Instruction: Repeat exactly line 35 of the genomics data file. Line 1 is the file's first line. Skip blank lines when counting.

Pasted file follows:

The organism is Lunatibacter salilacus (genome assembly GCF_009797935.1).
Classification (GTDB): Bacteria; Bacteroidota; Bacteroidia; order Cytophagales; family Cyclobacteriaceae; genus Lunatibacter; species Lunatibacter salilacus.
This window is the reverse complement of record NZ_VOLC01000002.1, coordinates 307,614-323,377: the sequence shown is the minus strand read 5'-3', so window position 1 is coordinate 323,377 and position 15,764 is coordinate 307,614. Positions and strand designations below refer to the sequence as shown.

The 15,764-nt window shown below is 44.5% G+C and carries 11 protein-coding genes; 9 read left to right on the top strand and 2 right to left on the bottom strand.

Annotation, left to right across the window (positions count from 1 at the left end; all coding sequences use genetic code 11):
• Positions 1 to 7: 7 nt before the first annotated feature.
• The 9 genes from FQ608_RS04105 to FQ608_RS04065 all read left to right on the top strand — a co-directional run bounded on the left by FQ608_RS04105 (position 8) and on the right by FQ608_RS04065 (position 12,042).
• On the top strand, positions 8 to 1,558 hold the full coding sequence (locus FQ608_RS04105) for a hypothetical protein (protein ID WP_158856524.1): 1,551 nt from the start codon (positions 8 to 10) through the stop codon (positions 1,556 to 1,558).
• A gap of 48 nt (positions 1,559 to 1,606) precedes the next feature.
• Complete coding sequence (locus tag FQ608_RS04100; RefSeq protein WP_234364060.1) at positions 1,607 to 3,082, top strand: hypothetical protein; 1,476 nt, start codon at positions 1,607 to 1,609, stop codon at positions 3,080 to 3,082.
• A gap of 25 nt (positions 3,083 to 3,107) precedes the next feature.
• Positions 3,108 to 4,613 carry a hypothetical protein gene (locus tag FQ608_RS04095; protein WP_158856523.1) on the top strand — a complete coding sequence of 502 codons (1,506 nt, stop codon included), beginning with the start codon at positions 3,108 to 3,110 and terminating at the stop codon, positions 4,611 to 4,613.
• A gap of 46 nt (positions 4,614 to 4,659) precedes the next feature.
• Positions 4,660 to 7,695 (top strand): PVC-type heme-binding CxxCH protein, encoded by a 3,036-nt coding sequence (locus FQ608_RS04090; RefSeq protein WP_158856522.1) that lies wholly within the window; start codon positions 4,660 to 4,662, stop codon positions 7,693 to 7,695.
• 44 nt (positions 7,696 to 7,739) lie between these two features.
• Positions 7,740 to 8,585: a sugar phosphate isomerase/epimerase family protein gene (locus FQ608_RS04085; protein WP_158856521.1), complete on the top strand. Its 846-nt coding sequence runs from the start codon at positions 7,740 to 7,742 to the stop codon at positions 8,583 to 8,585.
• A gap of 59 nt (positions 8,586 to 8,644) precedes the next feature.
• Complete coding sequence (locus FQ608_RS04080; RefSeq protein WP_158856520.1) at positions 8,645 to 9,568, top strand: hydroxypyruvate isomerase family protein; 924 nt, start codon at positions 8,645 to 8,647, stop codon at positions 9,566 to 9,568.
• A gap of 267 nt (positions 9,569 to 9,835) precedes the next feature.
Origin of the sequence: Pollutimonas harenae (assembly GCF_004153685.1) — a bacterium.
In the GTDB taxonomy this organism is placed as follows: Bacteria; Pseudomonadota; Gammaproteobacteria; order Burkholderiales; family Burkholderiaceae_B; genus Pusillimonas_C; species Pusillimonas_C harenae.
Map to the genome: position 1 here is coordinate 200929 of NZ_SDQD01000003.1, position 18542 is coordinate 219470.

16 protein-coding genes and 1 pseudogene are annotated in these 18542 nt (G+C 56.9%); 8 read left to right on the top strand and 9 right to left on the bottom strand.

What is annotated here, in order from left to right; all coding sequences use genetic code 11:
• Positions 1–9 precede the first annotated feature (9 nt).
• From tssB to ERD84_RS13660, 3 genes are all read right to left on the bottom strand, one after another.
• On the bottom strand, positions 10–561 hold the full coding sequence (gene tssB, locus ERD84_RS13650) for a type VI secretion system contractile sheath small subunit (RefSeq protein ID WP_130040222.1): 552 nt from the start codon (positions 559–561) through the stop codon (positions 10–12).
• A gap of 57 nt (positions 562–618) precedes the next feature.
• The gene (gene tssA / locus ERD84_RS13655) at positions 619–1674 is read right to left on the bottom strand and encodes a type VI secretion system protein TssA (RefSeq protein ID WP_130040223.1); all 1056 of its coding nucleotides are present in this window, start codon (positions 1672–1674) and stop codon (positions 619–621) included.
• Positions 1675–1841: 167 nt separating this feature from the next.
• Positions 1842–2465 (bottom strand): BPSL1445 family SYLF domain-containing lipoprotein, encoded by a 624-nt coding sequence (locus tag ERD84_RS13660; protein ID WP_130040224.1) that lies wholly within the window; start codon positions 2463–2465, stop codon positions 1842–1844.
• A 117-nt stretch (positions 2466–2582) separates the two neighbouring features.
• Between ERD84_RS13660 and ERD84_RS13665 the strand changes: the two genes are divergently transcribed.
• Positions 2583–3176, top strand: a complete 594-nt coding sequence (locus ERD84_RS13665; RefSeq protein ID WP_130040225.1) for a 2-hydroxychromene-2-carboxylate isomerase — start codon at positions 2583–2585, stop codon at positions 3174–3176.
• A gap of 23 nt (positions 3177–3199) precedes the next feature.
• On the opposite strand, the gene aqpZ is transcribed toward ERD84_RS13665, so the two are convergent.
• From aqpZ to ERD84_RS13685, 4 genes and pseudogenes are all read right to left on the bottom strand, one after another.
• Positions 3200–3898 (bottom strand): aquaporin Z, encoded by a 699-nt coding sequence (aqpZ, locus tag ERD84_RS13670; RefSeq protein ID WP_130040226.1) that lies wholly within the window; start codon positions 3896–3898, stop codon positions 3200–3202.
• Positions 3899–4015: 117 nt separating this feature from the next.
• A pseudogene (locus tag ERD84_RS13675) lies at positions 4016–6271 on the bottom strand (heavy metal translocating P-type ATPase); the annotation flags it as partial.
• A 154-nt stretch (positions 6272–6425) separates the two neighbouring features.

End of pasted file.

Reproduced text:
• A gap of 23 nt (positions 3177–3199) precedes the next feature.